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In the days leading to the morning he stabbed his roommate to death because he wouldn’t stop whistling, Mark Haslett had become what the judge called “the prisoner of paranoid delusions.”
Today, Ontario Superior Court Justice Charles Hackland sentenced Haslett, 27, to a federal penitentiary for four years after a jury earlier this summer found him guilty of manslaughter — but not second-degree murder as charged — of the February 2013 killing of Rolland (Rolly) Laflamme, 54.
Off his medication for schizophrenia and chronic depression, Haslett firmly believed that Laflamme was taunting him with racial slurs and poisoning his food at their Carling Avenue rooming house.
Haslett testified in his own defence, and the jury heard that his torment peaked when Laflamme wouldn’t stop whistling, even after Haslett politely asked him to cut it out.
He told the jury in a voice so soft that one of his defence lawyers likened it to a whisper and asked him to yell when testifying so the court could hear him.
Haslett said he was being persecuted, stalked and tortured by sounds and voices. He figured Laflamme was the main agent of what his lawyer called “sound torture.”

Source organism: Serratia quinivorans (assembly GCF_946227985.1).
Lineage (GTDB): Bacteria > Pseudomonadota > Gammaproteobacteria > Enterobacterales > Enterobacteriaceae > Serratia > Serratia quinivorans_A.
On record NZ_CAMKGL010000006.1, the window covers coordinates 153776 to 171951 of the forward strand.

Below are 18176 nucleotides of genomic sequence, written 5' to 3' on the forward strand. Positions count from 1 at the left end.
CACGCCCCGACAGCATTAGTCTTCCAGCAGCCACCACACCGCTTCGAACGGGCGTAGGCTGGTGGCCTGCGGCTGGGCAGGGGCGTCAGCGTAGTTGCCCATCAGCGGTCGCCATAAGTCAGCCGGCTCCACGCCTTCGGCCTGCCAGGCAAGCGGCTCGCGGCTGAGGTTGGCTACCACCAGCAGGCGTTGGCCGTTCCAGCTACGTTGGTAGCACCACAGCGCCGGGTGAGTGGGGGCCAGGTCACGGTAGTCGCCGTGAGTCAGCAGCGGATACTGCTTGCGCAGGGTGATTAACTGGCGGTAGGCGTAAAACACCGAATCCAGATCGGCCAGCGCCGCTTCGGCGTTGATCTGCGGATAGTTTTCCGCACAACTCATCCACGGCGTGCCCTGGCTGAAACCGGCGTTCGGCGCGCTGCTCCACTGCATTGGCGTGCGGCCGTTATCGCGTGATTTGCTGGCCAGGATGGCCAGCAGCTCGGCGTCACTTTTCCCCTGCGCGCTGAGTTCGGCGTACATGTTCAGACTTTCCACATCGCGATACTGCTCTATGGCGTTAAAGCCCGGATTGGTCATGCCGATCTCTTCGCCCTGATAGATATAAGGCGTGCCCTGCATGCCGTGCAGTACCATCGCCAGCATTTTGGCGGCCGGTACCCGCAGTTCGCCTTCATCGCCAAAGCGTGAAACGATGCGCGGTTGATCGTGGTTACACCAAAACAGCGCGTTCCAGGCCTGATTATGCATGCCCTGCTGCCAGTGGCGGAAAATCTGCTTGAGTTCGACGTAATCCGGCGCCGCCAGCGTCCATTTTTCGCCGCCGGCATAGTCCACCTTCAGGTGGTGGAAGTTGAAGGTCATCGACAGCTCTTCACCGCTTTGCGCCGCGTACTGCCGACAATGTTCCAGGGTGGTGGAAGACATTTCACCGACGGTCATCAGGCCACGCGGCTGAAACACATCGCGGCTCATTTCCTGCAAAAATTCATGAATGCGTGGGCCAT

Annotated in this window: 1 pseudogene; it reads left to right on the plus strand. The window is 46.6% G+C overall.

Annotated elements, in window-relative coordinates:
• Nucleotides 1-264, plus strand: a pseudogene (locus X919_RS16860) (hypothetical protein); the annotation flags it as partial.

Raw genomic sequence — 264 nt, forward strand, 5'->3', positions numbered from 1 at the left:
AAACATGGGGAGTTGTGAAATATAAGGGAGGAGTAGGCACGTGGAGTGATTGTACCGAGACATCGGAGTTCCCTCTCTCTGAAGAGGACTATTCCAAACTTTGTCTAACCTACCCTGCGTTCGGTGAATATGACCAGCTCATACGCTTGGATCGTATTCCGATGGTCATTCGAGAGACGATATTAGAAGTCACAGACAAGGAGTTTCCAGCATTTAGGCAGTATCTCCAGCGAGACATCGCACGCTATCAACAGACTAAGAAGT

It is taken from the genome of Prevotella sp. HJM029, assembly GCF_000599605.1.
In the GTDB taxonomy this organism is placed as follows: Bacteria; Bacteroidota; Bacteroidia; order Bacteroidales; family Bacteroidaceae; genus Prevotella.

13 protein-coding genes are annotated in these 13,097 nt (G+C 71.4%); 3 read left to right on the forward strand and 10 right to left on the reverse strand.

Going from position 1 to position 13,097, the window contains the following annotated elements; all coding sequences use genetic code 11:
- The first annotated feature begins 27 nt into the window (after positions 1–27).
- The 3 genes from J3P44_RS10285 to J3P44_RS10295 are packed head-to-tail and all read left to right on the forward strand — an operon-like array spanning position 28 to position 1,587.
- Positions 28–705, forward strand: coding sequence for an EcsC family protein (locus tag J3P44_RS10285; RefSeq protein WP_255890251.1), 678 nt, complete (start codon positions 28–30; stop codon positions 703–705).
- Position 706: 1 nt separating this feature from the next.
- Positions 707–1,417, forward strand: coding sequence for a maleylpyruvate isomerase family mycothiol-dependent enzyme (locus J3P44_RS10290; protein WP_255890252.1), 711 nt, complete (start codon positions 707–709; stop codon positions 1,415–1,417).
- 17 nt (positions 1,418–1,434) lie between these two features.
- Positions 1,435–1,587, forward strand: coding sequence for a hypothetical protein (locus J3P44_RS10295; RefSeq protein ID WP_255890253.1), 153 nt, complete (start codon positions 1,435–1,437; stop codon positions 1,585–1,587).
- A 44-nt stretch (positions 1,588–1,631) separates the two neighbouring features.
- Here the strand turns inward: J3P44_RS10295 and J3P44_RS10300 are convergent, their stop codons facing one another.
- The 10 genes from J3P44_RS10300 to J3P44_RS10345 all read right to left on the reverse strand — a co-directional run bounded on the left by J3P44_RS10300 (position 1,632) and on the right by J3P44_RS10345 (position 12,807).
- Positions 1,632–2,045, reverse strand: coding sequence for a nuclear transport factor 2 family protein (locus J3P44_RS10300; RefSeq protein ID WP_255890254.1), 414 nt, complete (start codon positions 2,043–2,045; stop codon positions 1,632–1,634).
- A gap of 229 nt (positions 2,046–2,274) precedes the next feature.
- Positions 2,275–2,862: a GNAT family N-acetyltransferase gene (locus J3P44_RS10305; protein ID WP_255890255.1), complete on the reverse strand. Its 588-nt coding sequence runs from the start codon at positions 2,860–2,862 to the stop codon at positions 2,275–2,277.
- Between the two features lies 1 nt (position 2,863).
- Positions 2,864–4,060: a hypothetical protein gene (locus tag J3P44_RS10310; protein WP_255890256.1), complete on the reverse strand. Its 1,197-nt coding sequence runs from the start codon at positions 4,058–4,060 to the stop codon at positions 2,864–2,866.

Defence lawyer Sean May used the trial to shine a light on mental health, likening it to a “plague where only now we’re getting rid of the stigma.” May and partner Samir Adam presented a strong defence, establishing that Haslett had a long, documented history of severe mental illness was therefore not criminally responsible for his actions.
The defence also revealed to the court through witnesses that Haslett had sought help at an Ottawa hospital months before the killing but was turned away and told to go to a homeless shelter downtown.
Though the jury didn’t endorse the defence of mental illness, the judge said the case had everything to do with it.
“There can be no doubt his mental illness was the root cause of Haslett’s attack on Laflamme,” Hackland said in his sentencing decision this afternoon.
The judge called Laflamme an innocent bystander, killed in his own home. “Rolly Laflamme was a valuable human life. He was treasured by his family … He did not deserve to die,” the judge told court.
The judge sentenced Haslett to eight years but credited him four years for pre-trial custody served.
Haslett will serve his sentence at a regional treatment centre inside a federal prison.
Laflamme’s sisters hugged Crown attorneys Carl Lem and Julien Lalande after the sentencing decision. His sisters say they’ll miss their brother’s jokes, their Tuesday night church bingo dates, and his whistling.